The birth control implant is effective for up to three years.

How effective is a birth control implant?

The birth control implant is one of the most effective options available (the other being an IUD). Studies show it’s more than 99% effective in preventing pregnancy.


How do they put a birth control implant in?

Your healthcare provider inserts the birth control implant in their office using the following steps:

  • You’ll lie down on an exam table with your arm bent at your elbow like a letter “L.”
  • They numb the skin of your inner, upper arm with local anesthetic so you don’t feel pain.
  • Generally, it goes in your nondominant arm, but your provider will ask you in which arm you’d like it.
  • They insert the implant under your skin using a special needle-like device.
  • You don’t need stitches, but your provider may place a bandage on top. This also helps with bruising.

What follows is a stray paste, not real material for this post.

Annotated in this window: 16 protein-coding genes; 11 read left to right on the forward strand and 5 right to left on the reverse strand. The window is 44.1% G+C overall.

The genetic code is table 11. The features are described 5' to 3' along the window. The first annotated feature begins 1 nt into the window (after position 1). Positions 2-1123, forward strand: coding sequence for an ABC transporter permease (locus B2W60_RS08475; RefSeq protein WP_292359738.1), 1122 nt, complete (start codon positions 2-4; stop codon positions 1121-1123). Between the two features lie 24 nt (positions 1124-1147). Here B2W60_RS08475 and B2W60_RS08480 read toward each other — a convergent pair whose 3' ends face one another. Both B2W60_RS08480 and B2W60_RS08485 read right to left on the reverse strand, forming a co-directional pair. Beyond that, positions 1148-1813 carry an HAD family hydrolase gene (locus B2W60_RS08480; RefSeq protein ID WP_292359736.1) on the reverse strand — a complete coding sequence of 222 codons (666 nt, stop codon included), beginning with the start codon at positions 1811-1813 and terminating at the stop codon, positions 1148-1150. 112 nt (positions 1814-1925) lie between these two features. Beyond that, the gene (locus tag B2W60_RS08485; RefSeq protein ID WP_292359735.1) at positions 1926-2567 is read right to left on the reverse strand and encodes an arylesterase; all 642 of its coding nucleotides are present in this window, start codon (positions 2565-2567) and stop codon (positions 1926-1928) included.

• The entire process takes just a few minutes.

Removing an implant

A healthcare provider must remove your birth control implant. The contraceptive implant is currently approved for three years, but there’s evidence that the contraceptive implant works for up to five years. The contraceptive implant can be removed at any time after placement based on your preference. Discuss the timing of removal with your healthcare provider.

Removing an implant involves your provider making a small incision in your skin and removing the implant. Your provider will still numb your arm before the procedure so you don’t feel pain. To remove an implant: